Court System Teacher Resources
Find Court System educational ideas and activities
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Tiger in a Tropical Storm by Henri Rousseau can be analyzed by your second grade class. They'll learn about the artist Henri Rousseau and then use six excellent questions to better understand the painting. Ten related activity suggestions are included to actively engage your young art history enthusiasts.
This document provides useful information for a unit on democracy in China. While it does not include detailed activities, it does have a list of democratic principles, and important facts about China that facilitate understanding of its form of government. The desired outcome is developing an evidence-based hypothesis regarding China's likelihood of growing more democratic. Suggested instructional strategies include research, cooperative learning, and/or debate.
Students define "justice" and discuss the role of justice systems in societies. They examine a Supreme Court case influenced by Judge Blackmun's voice as a justice.
Students explore some of the top Supreme Court cases of the 1998-1999 term, assessing the issues behind these cases and the potential impact of the decisions made by the Court. Small groups closely examine one of this term's Supreme Court cases.
Students investigate how different branches of government affect or aid the appointment of a Supreme Court justice nominee and the responsibilities of a judge. They, in groups, focus their research on a branch of government and present to the class.
The New York Times article “Supreme Court, Split 5-4, Halts Florida Count in Blow to Gore” provides the opening to an assessment of the United States Supreme Court decision in the case of the 2000 presidential election. Assuming the persona of a Supreme Court judge, a presidential candidate, or a voter, class members assess the text of the ruling. Extension activities, a resource list, and links are included in this very detailed lesson.
Learners explore and investigate multiple aspects of citizenship and democracy in a sequence of lessons that involve thoughtful discussin and participation to assist in gaining a better perspective of what citizenship and domocracy is, and for whom.
How does a judge in the federal judicial court decide on a verdict? Give your middle and high schoolers a better idea of how final decisions are made in the judicial system. Then split your class into four groups, assigning each group a Supreme Court case relating to technology and the First Amendment. A list of questions is provided for each group to answer. Oral presentations wrap up the day's events.
Students examine the question of relocation in child custody litigation. In groups, they then discuss and present potential problems and solutions for the different parties involved in child custody when one parent decides to move.
High schoolers describe the structure and function of the United States Supreme Court. They examine and analyze decisions made by the Court. They participate in a debate about recent issues.
Students are to define the consequences. They identify the consequences of juvenile crime on offenders, victims and the community. Students increase the responsibility to self, others and the community. They identify how Utah includes victims in the juvenile justice process.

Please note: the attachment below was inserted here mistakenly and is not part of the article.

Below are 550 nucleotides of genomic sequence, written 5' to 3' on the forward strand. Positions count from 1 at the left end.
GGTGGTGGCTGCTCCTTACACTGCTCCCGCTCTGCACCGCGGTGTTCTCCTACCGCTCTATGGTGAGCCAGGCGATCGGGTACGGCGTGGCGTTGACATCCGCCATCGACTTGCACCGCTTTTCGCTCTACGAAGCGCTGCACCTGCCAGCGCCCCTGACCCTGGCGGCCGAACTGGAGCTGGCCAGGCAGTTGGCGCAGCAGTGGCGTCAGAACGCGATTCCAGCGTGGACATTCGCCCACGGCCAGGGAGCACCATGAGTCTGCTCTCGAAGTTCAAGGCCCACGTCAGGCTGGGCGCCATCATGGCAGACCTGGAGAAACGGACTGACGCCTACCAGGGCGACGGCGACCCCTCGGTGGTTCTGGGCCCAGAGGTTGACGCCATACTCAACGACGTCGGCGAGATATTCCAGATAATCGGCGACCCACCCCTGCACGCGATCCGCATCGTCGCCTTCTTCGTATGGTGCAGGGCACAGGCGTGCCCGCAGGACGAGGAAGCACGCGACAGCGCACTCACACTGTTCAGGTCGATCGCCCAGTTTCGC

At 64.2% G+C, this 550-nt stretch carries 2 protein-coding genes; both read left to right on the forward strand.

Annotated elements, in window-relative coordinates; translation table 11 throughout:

Students research the Constitutional provision for the Judicial branch of government. They examine different U.S. founder's positions on the relative strength of the judicial branch and act as a review court for Marbury vs. Madison.
Students discover how courts determine property possession using evidence. In this critical analysis instructional activity, students use provided case studies and evidence to determine legal possession. This instructional activity would be suitable for group work and could be used in a variety of different ways.
Students consider disruptive school behavior and how school districts in several states are turning to the juvenile justice system for help. They debate this issue from a variety of perspectives, and write a paper.
What exactly is the third branch of government? Your class will examine the Supreme Court and its role as the third branch. They will explore a wide variety of sources to learn about the evolution of the Supreme Court and its cases.
Students explore South African history from pre-colonial times to today. They create a timeline of important events in South African history and reflect on connections between this timeline and the existence of tribal traditions in the country.
Young scholars discuss privacy issues that public personalities encounter when they are accused of committing a crime after reading an article in The New York Times. Students then write essays after researching several trials of public personalities.
Using the Internet, as well as textbooks, high school scholars research how Congress has evolved over the years. They examine legislative leaders and their accomplishments, compare and contrast legislative procedures in various eras, and investigate Congress's ability to change public opinion. The richly detailed packet includes a wealth of materials and resource links.
Why were laws created? Spark a group discussion on why we need laws to co-exist. Should the sale of some things be outlawed on Sundays? Read a case summary between Target and the state of Minnesota that debated this issue. Ask your learners to discuss how laws evolve over time. Why are changes necessary? Are they fair? Wrap up the lesson by presenting them with a list of bizarre Sunday laws. For example, "On Sunday in Cicero, Illinois, it is illegal to be humming on the streets."
Fifth graders compare the three branches of government to a three-legged chair. In this government lesson, 5th graders discuss the Founding Fathers, the Constitution, and checks and balances. Students study what each branch of government does and the names for each.